Bechdel Test Movie List

/bech·del test/ n.
1. It has to have at least two [named] women in it
2. Who talk to each other
3. About something besides a man

[[1]] The Lord of the Rings: The Two Towers (2002) [imdb]

This movie passed 1 of 3 tests. It was entered by sam on 2009-01-02 22:10:41.



sam said:
There are strong female characters whose actions affect the plot, but they don't interact with each other.
Message posted on 2009-01-02 22:10:41
Red disagreed with the rating and said:
Are children considered in this? If so, the character of Freda (little girl who rides with her brother from the Westfold to Edoras to sound the alarm) and Eowyn do technically talk, and it's not about a man either. They talk about where the little girl's mother is.
Message posted on 2011-03-07 19:34:23
Truan disagreed with the rating and said:
in addition to the above statement, the same girl talks to her mom about whether or not her brother is big enough to ride the horse.
Message posted on 2011-06-23 18:33:41
Erik disagreed with the rating and said:
but they are reunited in Helms Deep, and talking to echother! Freda "Mama!" Eowyn: "freda!".

So this movie should get 3 of 3...
Message posted on 2011-08-23 11:26:29
Lizard said:
The mother doesn't have a name. Cosidering, that the story is located in a fully different world with a new language, history and everything, it is more than poor, that all the important characters are white men. The women are in my opinion only there for showing men's strong personality, feelings, etc.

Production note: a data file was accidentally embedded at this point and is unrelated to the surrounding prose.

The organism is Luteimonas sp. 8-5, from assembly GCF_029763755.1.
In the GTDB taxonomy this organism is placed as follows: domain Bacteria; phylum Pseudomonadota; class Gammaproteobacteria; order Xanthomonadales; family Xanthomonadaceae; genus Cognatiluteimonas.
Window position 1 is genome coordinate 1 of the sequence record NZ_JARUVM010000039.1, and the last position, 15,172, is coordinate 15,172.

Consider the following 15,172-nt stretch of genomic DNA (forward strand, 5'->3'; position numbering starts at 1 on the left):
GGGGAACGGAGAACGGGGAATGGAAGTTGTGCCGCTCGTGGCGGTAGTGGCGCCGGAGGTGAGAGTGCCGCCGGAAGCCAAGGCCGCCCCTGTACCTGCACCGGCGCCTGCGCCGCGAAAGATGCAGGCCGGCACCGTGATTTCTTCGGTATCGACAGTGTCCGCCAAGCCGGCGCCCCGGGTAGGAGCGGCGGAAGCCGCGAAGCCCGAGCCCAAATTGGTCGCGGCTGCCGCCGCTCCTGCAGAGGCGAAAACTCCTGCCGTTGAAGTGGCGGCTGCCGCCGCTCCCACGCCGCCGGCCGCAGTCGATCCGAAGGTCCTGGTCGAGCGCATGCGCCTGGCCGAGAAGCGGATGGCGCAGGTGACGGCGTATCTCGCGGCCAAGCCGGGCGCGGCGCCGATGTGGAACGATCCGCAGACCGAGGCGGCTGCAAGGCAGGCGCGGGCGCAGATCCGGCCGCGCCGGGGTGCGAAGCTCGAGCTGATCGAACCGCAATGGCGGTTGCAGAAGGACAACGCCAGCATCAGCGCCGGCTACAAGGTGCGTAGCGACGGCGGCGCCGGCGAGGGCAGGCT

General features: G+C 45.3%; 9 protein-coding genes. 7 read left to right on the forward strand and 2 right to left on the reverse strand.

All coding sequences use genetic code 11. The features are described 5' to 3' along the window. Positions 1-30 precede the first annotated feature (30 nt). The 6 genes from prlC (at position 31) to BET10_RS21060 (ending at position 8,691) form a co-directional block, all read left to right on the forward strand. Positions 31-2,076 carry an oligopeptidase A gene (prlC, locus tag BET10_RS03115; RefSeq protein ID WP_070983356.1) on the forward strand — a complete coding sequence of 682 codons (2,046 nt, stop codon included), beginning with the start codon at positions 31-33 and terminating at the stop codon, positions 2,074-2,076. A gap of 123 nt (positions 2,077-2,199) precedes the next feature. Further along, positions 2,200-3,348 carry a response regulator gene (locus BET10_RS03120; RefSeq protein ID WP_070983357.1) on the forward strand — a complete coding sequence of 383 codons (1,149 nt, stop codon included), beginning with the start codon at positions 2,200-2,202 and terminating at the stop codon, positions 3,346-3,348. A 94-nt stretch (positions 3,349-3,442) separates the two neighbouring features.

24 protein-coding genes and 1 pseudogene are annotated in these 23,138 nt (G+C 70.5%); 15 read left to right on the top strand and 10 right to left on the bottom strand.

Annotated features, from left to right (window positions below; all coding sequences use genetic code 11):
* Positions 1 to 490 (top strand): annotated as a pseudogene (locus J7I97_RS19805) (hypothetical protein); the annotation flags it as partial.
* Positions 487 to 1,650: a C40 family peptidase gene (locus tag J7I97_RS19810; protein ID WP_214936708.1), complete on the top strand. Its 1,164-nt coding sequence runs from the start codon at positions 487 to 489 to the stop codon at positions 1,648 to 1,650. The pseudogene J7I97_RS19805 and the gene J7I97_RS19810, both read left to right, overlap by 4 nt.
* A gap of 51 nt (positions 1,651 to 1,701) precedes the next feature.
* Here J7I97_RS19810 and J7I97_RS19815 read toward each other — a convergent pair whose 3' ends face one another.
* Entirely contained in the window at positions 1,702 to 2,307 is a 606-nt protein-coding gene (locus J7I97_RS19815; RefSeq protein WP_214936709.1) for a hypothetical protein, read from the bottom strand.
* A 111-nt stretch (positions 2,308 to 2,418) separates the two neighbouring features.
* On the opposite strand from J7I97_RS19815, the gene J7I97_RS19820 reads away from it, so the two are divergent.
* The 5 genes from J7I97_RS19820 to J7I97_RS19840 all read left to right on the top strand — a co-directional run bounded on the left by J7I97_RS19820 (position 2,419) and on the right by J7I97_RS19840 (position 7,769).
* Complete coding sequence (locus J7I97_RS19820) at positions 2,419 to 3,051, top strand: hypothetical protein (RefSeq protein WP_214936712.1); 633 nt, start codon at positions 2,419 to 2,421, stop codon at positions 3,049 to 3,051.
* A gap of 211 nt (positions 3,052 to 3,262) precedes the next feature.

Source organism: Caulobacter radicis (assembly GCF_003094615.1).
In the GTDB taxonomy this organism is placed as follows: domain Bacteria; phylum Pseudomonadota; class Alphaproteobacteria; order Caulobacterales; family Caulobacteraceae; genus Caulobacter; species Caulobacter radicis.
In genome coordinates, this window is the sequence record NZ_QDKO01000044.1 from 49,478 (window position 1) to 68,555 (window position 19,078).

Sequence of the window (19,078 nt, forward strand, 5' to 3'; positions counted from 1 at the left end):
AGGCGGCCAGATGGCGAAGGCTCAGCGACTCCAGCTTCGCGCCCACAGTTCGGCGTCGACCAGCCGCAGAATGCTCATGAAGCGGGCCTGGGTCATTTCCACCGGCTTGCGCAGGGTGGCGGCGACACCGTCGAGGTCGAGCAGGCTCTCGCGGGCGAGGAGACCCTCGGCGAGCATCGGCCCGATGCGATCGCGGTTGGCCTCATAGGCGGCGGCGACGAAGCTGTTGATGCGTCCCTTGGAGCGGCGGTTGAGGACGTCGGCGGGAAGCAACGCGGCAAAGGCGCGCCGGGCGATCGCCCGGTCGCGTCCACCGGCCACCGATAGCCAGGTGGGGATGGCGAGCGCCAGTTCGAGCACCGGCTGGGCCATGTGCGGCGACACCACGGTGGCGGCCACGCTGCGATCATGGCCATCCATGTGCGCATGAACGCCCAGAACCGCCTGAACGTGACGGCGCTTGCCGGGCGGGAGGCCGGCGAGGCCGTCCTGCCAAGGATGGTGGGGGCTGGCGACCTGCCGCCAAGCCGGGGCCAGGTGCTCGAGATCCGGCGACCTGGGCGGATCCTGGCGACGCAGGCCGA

Message posted on 2013-03-06 19:25:26
Josephus said:
While this is somewhat off-topic, Lizard's comment about the story being "more than poor" would carry a little more weight if Tolkien hadn't specifically written The Lord of the Rings as a sort of surrogate British national mythology (because he felt there was no purely British mythology). In mythic Britain, pretty much everyone is gonna be white...
Message posted on 2013-10-18 04:02:38
Mike said:
If you're going back to Tolkien, then you'll find even fewer roles for women or female figures in general. This, despite the fact that the history of Britain is replete with strong women. Perhaps Tolkien really meant to write a mythology for British men only.
Message posted on 2015-12-04 00:16:12
Candice Lombardi disagreed with the rating and said:
As Red said: Freda and Eowyn discuss where Freda's mother is.
Message posted on 2017-06-18 15:26:07

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